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CBRE Econometric Advisors Forecasts Vacancy Remaining at 5.8% in 2011 and Declining to 5.3% in 2012, as Apartment Demand Remains Strong

Boston, MA – December 15, 2010 – (RealEstateRama) — The U.S. multi-housing vacancy rate is expected to remain relatively stable through 2011, ending the year at 5.8%, before falling further to 5.3% during the course of 2012, according to a new forecast from CBRE Econometric Advisors (CBRE-EA). Multi-family property demand will remain solid, continuing a trend that began when the vacancy rate peaked at 7.4% at the end of 2009.

CB Richard Ellis Group, Inc.‘s forthcoming Annual Trends 2011 report shows that in 60 markets across the U.S., apartment demand (occupied stock) grew at an annualized pace of about 300,000 units during the strongest quarters of 2010. A combination of factors drove this improvement, including reduced unemployment; continued high foreclosures which put more renters in the market; and ongoing, broadly-based rent discounts and concessions intended to attract new tenants and keep existing ones. As of 3Q 2010, the vacancy rate for the nationwide ?same-store? sample of 3.4 million professionally-managed apartment units was 5.8%.

“While pricing power is still on the tenants‘ side, landlord concessions continue to dissipate and this trend should lead to effective rent growth in 2011,? said Gleb Nechayev, Senior Economist, CBRE-EA.

However, Mr. Nechayev adds, ?Own-to-rent conversions and falling home prices are downside risks for multi-housing in the markets most directly hit by the housing bust, while a broader recovery is unlikely to be robust without stabilization in the housing sector and dissipation of foreclosures.?

The CBRE report notes that while broader renter demand will expand as the homeownership rate drops, rental property supply will rise as well. Markets which experienced the biggest housing busts and highest foreclosure rates—especially those in Arizona, Nevada, Florida and parts of California—will still be more exposed to the ?shadow? rental supply risk under such a scenario. While foreclosures and strategic defaults can boost apartment demand in the near term, they are one of the sources of downside risk to the economy and the medium-term outlook for apartment rent and revenue performance.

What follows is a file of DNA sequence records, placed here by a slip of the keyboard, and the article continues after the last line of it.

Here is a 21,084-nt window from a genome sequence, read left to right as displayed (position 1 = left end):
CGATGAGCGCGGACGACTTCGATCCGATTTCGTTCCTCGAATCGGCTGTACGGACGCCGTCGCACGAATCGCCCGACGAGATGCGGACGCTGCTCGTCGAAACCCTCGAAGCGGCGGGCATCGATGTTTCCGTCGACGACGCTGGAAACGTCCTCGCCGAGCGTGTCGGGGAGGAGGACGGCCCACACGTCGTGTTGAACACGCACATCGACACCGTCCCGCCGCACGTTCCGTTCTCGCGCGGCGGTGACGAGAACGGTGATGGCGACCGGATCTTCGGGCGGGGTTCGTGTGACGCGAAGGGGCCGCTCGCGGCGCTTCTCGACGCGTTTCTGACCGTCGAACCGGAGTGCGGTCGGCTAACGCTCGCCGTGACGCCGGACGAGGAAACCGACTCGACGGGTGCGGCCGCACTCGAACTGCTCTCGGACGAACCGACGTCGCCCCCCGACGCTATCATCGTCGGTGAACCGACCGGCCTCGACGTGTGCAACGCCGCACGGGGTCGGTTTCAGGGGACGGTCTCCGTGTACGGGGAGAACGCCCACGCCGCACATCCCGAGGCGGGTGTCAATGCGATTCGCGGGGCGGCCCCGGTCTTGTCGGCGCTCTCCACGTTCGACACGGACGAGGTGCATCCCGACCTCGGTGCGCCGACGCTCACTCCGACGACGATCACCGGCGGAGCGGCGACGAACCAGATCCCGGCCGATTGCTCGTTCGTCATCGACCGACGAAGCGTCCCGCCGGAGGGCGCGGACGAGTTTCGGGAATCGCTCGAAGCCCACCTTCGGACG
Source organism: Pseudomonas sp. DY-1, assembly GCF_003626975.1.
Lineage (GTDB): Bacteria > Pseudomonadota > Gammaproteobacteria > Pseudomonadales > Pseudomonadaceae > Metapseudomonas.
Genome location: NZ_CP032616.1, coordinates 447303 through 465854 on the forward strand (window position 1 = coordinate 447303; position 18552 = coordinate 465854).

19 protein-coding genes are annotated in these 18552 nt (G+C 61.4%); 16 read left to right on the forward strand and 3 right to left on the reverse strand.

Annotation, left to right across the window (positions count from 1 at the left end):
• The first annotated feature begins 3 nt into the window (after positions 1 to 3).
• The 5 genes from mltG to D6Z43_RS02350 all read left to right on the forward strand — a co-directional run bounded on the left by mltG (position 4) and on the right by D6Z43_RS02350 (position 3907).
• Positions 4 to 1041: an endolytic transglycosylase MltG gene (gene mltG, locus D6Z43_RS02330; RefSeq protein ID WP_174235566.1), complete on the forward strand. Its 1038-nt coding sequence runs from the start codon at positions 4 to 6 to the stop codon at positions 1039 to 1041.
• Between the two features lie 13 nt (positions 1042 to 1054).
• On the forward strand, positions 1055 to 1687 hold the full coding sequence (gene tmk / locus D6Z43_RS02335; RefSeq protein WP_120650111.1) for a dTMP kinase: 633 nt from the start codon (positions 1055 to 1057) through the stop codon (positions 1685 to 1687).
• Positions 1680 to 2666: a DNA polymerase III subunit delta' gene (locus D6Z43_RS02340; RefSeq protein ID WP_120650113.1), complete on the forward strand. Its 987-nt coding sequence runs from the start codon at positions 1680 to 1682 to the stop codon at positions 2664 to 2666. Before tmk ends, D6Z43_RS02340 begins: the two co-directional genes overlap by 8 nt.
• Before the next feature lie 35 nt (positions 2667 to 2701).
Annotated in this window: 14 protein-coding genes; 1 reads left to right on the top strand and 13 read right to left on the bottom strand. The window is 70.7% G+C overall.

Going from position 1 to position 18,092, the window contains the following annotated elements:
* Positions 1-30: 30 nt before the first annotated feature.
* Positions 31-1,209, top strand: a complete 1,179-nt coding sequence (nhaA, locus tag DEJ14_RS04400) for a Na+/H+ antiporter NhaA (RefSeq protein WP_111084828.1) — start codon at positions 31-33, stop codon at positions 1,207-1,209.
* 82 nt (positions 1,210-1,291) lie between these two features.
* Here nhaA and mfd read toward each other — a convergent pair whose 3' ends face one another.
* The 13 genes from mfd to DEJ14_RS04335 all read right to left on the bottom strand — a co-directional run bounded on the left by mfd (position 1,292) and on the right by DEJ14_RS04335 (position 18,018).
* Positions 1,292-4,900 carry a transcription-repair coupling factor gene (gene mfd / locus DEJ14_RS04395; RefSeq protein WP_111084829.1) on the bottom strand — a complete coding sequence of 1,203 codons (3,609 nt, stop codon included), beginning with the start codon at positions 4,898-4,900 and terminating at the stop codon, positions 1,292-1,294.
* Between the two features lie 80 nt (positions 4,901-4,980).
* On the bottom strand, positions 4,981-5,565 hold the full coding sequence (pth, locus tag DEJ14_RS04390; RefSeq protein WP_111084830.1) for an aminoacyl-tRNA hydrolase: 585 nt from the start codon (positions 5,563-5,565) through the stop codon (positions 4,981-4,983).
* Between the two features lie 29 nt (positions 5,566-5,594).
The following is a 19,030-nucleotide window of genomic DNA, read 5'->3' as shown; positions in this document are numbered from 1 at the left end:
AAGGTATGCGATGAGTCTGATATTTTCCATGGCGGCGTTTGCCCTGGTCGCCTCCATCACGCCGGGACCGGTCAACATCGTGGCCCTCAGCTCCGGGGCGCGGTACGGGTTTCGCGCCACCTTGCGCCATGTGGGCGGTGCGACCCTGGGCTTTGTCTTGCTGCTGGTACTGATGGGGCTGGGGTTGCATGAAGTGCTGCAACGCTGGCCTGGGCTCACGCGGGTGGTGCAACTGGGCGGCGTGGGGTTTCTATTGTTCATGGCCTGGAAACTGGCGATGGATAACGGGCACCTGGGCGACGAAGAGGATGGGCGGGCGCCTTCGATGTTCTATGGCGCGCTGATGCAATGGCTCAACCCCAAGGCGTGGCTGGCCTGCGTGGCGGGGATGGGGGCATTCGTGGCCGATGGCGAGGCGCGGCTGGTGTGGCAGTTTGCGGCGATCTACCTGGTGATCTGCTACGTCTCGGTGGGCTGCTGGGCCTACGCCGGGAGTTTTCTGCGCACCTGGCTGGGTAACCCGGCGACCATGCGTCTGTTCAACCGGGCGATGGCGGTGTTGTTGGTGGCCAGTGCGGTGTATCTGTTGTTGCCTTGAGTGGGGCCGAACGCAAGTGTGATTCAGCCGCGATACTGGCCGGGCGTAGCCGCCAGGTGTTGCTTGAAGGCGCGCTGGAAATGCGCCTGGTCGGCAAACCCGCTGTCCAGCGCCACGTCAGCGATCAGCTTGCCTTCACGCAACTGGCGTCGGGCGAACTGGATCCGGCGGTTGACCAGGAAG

CBRE‘s Annual Trends 2011 report also analyzes the expanding ?renters-by-choice‘ segment of the marketplace. Given recent experiences with homeownership, it appears that many people are beginning to question its traditional promise of building substantial equity and associated economic rewards. Renting may not have the same incentives as homeownership, but it provides a key advantage—greater employment mobility. In the current economic environment, renting is not only a necessity for those who cannot afford purchasing a home, but it is increasingly a choice for those who can. A viable rental market should help restore the right balance between homeownership and equity.

According to CBRE-EA, apartment building sale prices are rising in select markets, and differentiation across markets and individual assets will continue as investors seek reliable income streams. Large metropolitan areas where both home prices and rents tend to be more expensive (relative to local incomes)—Boston, New York, Los Angeles, San Francisco, San Jose, and Washington DC—accounted for almost half of apartment sales dollars in 2010. Next year, further differentiation in property performance and pricing is anticipated—not just across sectors and markets but also across individual assets based on their quality and specific location.

“In such an environment, the best income-producing properties—those distinguished by superior quality of construction and the best location–but not necessarily categorized as ?luxury‘ or ?high-end‘ –are likely to appreciate sooner and more sharply than the rest,? states Mr. Nechayev. ?Just as values for some lower-quality properties inflated when the economy was strong and capital markets were very liquid, values of some superior properties were negatively impacted when the economy weakened and capital markets contracted. Now that the economy and capital markets are beginning to stabilize, we will see more differentiation in pricing, creating unique investment opportunities next year.?

To speak with Mr. Nechayev or another CBRE-EA expert, please contact Robert McGrath (212.984.8267 or ).

About CB Richard Ellis
CB Richard Ellis Group, Inc. (NYSE:CBG), a Fortune 500 and S&P 500 company headquartered in Los Angeles, is the world‘s largest commercial real estate services firm (in terms of 2009 revenue). The Company has approximately 29,000 employees (excluding affiliates), and serves real estate owners, investors and occupiers through more than 300 offices (excluding affiliates) worldwide. CB Richard Ellis offers strategic advice and execution for property sales and leasing; corporate services; property, facilities and project management; mortgage banking; appraisal and valuation; development services; investment management; and research and consulting. Please visit our Web site at

Robert McGrath